The late Pierre Cardin has heirs fighting over his estate

Pierre Cardin

One side wants to keep control of the Cardin group, while the other is hoping to sell the company for potentially millions of dollars

Succession may be done playing out on our screens, but it’s certainly not done playing out in real life, at least when it comes to the family of Pierre Cardin.

The French fashion designer, who died in 2020, failed to outline what would happen to his company once he passed away, and now 22 of his family members are fighting for control, The New York Times reported on Monday. The battle is currently playing out in court, and includes charges of elder abuse, forgery, theft, and more.

“It’s sad that such a storied house come to this,” Louis Cardin-Edwards, a great-nephew of Cardin, told the Times. “So inelegant.”

In one corner is Rodrigo Basilicati-Cardin, the grandson of one of Cardin’s older brothers. He worked for Cardin for more than 20 years, and he’s currently the general manager of the holding company Pierre Cardin Evolution and the artistic director of the Pierre Cardin brand. Basilicati-Cardin claims that he’s the rightful heir, and he wants to keep the company and remain on as its head of business. Both Basilicati-Cardin’s brother and sister support him on this.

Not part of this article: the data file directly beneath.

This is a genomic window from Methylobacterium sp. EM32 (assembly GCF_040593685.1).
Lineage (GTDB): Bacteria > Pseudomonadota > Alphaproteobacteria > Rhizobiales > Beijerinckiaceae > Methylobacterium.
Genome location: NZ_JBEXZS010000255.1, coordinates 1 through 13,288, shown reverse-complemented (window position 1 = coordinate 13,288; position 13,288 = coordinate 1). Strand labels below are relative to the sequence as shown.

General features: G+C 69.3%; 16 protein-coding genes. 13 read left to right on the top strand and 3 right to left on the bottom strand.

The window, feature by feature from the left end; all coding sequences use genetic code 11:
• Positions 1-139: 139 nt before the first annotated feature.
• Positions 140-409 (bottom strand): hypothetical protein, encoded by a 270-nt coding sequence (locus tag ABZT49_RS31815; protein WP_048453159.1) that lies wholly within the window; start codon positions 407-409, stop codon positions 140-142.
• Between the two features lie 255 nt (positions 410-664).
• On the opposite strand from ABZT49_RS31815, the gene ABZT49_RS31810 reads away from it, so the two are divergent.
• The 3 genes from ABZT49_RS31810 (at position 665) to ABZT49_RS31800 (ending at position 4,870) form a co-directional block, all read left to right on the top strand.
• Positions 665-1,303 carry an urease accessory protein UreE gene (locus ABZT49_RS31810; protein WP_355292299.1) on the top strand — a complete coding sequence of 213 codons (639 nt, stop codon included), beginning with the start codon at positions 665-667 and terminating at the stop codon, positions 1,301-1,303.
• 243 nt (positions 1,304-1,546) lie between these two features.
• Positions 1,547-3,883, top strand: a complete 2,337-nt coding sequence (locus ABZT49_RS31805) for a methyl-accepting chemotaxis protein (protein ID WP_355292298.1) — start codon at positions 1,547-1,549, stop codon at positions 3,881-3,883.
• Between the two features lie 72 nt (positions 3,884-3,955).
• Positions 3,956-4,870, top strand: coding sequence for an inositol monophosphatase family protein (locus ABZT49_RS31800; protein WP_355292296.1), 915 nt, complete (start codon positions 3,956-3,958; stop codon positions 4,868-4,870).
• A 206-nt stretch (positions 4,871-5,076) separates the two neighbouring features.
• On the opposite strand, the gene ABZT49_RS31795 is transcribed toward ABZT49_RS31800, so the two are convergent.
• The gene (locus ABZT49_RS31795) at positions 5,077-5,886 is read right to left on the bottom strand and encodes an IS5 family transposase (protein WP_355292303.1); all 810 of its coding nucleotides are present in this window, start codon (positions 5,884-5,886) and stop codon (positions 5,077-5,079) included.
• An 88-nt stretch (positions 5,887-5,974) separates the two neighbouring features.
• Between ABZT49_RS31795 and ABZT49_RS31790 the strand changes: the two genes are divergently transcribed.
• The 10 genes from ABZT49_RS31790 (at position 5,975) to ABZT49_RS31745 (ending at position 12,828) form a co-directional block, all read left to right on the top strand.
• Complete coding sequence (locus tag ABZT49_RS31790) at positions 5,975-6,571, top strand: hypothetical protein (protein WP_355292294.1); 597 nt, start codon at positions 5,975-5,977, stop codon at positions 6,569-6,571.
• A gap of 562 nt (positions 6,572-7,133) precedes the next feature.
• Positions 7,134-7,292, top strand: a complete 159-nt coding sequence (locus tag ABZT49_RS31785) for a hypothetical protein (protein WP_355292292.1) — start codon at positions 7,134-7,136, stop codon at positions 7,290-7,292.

On the other side are 19 cousins from among the Cardin family tree who want to sell the company. Four of them have sued Basilicati-Cardin for various crimes, which he has denied. The Paris prosecutor’s office opened an investigation earlier this year, The New York Times noted.

At the heart of that matter is a will that Basilicati-Cardin says he found after Cardin’s death, in which it is outlined that Basilicati-Cardin should be the sole heir. While the will is dated and initialed, it’s unsigned and was never registered with the French authorities. The four sisters who are suing say that makes it invalid, and a judge agreed in March. However, Basilicati-Cardin has appealed that decision, and a Paris court of appeals is expected to hand down a ruling by the end of the year.

“There are two possibilities of resolution,” Jean-Louis Rivière, the sisters’ lawyer, told the Times. “The Basilicati-Cardin will is canceled and my clients and their cousins are legitimized as heirs, or it is confirmed and he gets control of everything.”

Whether the company ends up being sold (Rivière said big companies have been lining up to buy the Cardin group, and last year one offered 800 million euros) remains in the balance. As does any semblance of peace within the Cardin family.

This story was first published on Robb Report USA